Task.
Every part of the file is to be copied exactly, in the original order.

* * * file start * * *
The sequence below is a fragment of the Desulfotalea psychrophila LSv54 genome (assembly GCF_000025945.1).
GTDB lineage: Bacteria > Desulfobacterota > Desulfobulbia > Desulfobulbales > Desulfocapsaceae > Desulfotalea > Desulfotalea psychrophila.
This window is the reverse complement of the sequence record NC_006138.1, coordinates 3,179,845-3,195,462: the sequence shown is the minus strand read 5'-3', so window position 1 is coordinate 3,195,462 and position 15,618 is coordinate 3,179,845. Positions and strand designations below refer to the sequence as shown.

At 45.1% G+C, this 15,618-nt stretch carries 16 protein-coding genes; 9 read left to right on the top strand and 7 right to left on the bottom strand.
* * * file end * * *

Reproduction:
The sequence below is a fragment of the Desulfotalea psychrophila LSv54 genome (assembly GCF_000025945.1).
GTDB lineage: Bacteria > Desulfobacterota > Desulfobulbia > Desulfobulbales > Desulfocapsaceae > Desulfotalea > Desulfotalea psychrophila.
This window is the reverse complement of the sequence record NC_006138.1, coordinates 3,179,845-3,195,462: the sequence shown is the minus strand read 5'-3', so window position 1 is coordinate 3,195,462 and position 15,618 is coordinate 3,179,845. Positions and strand designations below refer to the sequence as shown.

At 45.1% G+C, this 15,618-nt stretch carries 16 protein-coding genes; 9 read left to right on the top strand and 7 right to left on the bottom strand.